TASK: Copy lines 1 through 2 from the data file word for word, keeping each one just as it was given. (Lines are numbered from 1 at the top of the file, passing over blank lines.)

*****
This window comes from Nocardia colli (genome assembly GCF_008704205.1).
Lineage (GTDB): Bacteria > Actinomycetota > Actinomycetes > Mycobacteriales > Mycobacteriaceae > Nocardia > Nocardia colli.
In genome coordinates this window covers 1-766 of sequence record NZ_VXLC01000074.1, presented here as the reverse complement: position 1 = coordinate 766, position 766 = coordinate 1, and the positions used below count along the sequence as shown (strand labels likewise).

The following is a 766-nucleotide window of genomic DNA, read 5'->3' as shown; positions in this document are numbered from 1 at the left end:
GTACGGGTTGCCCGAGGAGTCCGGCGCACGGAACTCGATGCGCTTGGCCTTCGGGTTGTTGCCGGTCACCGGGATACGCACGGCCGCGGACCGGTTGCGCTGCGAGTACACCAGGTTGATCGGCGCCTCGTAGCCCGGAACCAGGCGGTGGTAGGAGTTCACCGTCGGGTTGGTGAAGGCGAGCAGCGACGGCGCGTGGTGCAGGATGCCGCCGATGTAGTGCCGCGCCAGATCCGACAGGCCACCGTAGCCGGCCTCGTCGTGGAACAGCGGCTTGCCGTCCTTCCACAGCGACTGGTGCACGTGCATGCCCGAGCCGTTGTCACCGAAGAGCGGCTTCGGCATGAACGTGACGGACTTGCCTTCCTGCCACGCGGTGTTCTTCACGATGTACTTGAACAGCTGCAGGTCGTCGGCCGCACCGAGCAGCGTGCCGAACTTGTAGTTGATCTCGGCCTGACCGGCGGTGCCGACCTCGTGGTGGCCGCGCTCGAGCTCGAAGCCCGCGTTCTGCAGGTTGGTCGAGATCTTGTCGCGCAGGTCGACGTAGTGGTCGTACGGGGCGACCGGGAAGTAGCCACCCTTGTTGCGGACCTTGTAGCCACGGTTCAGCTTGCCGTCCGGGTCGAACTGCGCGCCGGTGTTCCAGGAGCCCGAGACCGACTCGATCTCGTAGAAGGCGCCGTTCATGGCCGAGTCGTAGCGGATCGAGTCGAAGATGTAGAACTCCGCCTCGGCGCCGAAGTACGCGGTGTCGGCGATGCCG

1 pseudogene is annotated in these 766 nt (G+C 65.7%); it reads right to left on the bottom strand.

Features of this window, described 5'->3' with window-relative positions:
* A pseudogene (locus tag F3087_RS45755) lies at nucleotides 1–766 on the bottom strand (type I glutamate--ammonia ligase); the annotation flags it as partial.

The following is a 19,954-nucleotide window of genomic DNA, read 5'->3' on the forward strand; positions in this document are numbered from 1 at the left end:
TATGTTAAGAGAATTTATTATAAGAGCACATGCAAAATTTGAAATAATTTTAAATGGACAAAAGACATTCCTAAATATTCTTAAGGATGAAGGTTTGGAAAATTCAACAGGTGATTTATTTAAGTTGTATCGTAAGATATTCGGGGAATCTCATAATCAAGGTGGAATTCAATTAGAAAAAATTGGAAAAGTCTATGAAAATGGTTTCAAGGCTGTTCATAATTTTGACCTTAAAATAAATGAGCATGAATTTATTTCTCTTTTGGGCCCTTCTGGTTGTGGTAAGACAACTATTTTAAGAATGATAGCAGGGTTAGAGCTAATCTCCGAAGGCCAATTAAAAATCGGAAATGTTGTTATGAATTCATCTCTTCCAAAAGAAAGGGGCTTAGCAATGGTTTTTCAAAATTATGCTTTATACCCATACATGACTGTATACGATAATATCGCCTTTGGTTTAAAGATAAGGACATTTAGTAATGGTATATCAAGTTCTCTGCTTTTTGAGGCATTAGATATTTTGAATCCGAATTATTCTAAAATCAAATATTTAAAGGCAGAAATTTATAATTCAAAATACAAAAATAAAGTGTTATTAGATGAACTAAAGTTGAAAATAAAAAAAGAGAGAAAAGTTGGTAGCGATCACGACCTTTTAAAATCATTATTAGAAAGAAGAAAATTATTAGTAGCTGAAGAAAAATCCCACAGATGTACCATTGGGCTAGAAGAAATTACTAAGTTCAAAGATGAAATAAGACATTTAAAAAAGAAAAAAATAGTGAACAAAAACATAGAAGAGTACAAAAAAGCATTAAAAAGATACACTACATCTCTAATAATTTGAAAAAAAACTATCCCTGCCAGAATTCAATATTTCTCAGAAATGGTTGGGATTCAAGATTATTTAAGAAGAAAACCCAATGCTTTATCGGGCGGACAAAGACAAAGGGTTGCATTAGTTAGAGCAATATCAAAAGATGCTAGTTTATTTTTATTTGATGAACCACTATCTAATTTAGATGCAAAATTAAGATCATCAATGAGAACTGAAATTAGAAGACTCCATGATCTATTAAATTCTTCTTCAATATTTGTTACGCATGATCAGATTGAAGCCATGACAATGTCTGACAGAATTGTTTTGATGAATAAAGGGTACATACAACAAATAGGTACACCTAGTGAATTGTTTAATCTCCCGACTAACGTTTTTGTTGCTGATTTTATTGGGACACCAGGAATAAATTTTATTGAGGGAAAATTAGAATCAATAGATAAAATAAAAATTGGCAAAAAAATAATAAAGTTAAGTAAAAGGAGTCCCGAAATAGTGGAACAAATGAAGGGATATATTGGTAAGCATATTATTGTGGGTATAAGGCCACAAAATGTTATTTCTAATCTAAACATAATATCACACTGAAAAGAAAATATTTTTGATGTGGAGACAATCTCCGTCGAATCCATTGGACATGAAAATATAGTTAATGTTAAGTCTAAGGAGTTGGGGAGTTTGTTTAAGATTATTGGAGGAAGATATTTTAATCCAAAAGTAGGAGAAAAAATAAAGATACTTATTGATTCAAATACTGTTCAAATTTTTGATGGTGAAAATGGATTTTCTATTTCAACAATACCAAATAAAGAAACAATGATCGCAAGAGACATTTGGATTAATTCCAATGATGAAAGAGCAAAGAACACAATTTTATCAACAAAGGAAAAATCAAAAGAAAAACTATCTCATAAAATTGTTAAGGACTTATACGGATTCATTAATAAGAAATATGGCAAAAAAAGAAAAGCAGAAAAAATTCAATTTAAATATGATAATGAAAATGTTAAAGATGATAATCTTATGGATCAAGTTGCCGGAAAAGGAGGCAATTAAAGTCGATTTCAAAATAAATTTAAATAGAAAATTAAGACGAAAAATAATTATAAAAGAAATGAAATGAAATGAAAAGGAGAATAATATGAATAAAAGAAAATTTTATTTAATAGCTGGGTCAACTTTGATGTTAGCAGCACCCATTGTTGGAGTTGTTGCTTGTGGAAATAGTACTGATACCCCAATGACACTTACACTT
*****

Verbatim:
This window comes from Nocardia colli (genome assembly GCF_008704205.1).
Lineage (GTDB): Bacteria > Actinomycetota > Actinomycetes > Mycobacteriales > Mycobacteriaceae > Nocardia > Nocardia colli.